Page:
FMCSA Rule 393.104 states that all vehicle structures, systems, parts, and components including vehicle tiedown anchor points used to secure cargo must be in proper working order when used to perform that function with no damaged or weakened components that will adversely effect their performance for cargo securement purposes, including reducing the working load limit and must not have any cracks or cuts. Company personnel indicated that they routinely check the chains for stretched links by laying the chain out and measuring. According to a company worker, chains normally don’t stretch; they break. The workers do not routinely check for damaged chain links, damaged transport vehicle anchor points, or damage to the anchor points on the load. MIFACE recommends that the company require drivers who transport loads to check all components of the tiedown assembly during securement to ensure all components are in proper working order.

Figure 17. Oversized hook, driver's side
Figure 17. Oversized hook, driver's side
  • Additionally, MIFACE recommends that all employers develop standard operating procedures and provide employee training to educate workers about the January 2004 FMCSA new cargo securement rules.

Effective in January 2004, the securement of heavy vehicles, equipment and machinery which operate on wheels or tracks and which individually weigh 10,000 pounds or more must be restrained against movement in the lateral (sideways), forward, rearward and vertical direction using a minimum of four tiedowns. Each of the tiedowns must be affixed as close as practicable to the front and rear of the vehicle or mounting points on the vehicle that have been specifically designed for that purpose.

Standard operating procedures (SOPs) provide many benefits to a company. Among the benefits are: removing variation in work performance caused by different people doing the same job, facilitate employee job training as well as cross-training, provide a common understanding of the job and expectations for job performance, help to provide a safe work environment by assessing hazards and risk and providing ways to minimize the identified hazards/risks, and when written collaboratively between management and workers, provides for employee involvement and buy-in of the scope and intent of the standard operating procedure.

If practical, SOP development and implementation should be a joint effort of the people who are directly affected by it. The scope of the SOP should be defined and named using descriptive words. An overall task description should be developed and each task should be described in detail, keeping the number of steps to complete the task below ten. Implementing the SOP involves testing the SOP draft, communicating with employees about the SOP and training them in the SOP content. A system should be set up to monitor the implementation and use of the SOP to ensure its applicability and ease of use for the worker and operation.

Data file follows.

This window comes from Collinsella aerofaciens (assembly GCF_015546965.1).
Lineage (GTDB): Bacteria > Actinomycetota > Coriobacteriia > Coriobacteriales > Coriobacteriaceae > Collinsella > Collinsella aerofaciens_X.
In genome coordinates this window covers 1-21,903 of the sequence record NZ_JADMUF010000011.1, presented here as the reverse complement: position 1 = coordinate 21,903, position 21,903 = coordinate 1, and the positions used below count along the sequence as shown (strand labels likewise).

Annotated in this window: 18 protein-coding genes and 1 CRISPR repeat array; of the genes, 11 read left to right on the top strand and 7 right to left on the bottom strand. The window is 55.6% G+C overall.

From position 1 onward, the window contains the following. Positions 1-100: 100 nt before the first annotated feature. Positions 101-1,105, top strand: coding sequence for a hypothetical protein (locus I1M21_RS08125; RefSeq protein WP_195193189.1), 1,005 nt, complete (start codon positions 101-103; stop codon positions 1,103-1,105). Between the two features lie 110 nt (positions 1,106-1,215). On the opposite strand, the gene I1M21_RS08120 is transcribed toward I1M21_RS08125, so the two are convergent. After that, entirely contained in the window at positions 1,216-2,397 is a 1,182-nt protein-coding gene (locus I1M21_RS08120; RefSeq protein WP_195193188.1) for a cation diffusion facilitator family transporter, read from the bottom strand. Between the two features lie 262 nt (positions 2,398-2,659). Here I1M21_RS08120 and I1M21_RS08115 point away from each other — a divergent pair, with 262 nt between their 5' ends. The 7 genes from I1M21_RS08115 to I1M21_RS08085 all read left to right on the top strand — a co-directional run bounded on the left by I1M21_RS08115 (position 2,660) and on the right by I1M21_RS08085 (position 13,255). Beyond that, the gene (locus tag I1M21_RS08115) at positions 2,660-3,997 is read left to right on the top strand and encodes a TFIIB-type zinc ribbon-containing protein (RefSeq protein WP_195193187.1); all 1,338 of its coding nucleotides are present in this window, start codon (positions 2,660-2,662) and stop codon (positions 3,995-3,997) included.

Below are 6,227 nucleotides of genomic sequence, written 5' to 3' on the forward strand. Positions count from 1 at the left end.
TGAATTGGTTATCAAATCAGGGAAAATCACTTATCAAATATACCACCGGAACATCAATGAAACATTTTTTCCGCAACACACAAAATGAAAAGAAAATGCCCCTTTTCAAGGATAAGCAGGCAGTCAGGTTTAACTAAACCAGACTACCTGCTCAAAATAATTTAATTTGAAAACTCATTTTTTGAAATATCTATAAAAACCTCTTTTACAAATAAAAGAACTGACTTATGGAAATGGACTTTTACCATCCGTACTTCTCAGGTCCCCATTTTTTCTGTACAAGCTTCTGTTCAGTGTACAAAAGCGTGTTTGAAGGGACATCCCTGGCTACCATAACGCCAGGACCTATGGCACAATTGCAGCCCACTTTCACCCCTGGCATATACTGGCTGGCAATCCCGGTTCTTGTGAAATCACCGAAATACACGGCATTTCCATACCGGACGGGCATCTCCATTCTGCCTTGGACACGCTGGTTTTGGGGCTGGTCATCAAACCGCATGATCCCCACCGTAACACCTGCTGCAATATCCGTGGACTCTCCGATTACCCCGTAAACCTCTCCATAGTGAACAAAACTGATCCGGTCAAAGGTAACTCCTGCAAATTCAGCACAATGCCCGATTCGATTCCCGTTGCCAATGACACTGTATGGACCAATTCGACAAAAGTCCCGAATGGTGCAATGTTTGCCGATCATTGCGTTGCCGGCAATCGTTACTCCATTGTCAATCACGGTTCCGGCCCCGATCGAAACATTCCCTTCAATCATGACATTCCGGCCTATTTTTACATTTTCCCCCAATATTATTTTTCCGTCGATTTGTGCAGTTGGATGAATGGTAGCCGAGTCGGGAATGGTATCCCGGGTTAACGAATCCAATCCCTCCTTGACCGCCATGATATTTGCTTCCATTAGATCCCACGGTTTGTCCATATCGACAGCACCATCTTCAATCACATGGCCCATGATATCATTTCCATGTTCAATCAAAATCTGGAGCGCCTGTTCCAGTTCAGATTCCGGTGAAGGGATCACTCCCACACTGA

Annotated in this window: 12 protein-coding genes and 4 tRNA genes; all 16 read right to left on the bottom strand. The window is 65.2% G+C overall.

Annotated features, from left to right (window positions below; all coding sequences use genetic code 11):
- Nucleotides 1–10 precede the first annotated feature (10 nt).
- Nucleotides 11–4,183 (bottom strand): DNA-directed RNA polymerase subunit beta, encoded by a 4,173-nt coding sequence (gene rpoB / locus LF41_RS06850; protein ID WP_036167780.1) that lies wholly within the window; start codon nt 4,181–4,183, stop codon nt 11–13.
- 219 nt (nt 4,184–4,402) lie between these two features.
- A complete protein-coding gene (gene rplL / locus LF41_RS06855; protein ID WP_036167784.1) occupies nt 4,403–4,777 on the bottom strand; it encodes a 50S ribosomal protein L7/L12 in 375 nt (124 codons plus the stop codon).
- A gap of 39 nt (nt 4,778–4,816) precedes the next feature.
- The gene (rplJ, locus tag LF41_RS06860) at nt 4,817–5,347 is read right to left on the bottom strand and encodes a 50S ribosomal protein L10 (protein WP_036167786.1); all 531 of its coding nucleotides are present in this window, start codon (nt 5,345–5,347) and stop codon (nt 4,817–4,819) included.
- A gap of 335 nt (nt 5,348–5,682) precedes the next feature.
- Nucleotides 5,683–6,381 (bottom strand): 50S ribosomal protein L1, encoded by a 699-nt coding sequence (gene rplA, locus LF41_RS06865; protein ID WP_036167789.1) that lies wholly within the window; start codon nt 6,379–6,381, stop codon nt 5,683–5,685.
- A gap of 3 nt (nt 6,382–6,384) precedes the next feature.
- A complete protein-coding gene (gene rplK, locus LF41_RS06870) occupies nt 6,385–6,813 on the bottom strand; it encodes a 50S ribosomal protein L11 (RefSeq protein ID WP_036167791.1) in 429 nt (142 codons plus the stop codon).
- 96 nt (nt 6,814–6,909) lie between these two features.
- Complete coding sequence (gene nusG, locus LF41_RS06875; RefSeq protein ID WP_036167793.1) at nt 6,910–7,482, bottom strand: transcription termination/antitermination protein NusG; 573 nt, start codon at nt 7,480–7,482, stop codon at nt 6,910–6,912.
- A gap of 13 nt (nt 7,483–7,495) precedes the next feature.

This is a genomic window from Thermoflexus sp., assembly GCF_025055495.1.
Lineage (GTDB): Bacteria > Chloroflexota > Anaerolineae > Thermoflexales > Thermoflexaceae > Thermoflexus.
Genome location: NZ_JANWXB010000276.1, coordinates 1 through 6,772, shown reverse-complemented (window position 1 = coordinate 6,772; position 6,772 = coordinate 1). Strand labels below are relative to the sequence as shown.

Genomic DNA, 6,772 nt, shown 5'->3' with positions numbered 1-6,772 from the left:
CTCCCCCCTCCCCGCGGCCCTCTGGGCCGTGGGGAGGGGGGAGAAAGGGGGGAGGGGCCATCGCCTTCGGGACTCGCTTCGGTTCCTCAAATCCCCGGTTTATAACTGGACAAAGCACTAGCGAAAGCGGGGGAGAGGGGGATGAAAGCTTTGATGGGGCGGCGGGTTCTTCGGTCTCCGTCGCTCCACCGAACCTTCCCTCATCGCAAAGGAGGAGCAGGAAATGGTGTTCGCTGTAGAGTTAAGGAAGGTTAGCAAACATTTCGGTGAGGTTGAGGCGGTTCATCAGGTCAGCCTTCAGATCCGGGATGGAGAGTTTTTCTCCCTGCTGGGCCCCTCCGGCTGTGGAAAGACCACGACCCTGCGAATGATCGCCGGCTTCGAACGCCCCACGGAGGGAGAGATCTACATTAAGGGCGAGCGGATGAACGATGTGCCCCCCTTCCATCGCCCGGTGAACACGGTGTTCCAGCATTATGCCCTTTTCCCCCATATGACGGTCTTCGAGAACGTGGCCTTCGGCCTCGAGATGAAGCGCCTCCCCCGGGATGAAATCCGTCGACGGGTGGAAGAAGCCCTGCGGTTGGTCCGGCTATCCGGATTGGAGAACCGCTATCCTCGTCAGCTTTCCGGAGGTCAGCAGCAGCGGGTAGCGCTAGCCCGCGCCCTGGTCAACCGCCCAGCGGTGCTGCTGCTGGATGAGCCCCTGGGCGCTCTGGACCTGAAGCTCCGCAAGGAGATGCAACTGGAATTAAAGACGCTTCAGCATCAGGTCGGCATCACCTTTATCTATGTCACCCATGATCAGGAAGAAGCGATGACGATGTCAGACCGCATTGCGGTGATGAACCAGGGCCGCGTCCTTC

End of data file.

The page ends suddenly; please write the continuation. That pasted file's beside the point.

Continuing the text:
The development of a “load securement” SOP and training associated with the SOP will assist individuals responsible to secure cargo being transported to properly assess the securement requirements of the load, including the number of tie down assemblies required and appropriate load attachment points. The SOP should prohibit the work practice of attaching chain hooks/binders directly to the truck trailer bed.

 

REFERENCES

  1. Federal Motor Carrier Safety Administration, 400 7th Street, S.W. Washington, D.C. 20590.
    Internet Address: http://www.fmcsa.dot.gov/mission/about-us (Link Updated 4/9/2015)


MIFACE gratefully acknowledges the assistance and expertise of Mr. Michael Irwin, project director for the Michigan Center for Truck Safety in the preparation of this report.

He is accredited as a Certified Director of Safety through the University of Central Florida and the North American Transportation Management Institute. Mr. Irwin was formerly an officer with the Motor Carrier Division of the Michigan State Police and has been with the Michigan Center for Truck Safety since 1996. His past responsibilities at the Michigan Center for Truck Safety have included serving as the interim project director, safety specialist/training coordinator and hot line operator. He has more than 31 years experience in the commercial transportation field as enforcement, towing company manager, mechanic and driver. He currently sits on the Commercial Vehicle Safety Alliance and the Governor’s Traffic Safety Advisory Commission training committees.

MIFACE (Michigan Fatality and Control Evaluation), Michigan State University (MSU) Occupational & Environmental Medicine, 117 West Fee Hall, East Lansing, Michigan 48824-1315. This information is for educational purposes only. This MIFACE report becomes public property upon publication and may be printed verbatim with credit to MSU. Reprinting cannot be used to endorse or advertise a commercial product or company. All rights reserved. MSU is an affirmative-action, equal opportunity employer. 3/2/04

To contact Michigan State FACE program personnel regarding State-based FACE reports, please use information listed on the Contact Sheet on the NIOSH FACE web site Please contact In-house FACE program personnel regarding In-house FACE reports and to gain assistance when State-FACE program personnel cannot be reached.


MIFACE
Investigation Report # 02 MI 040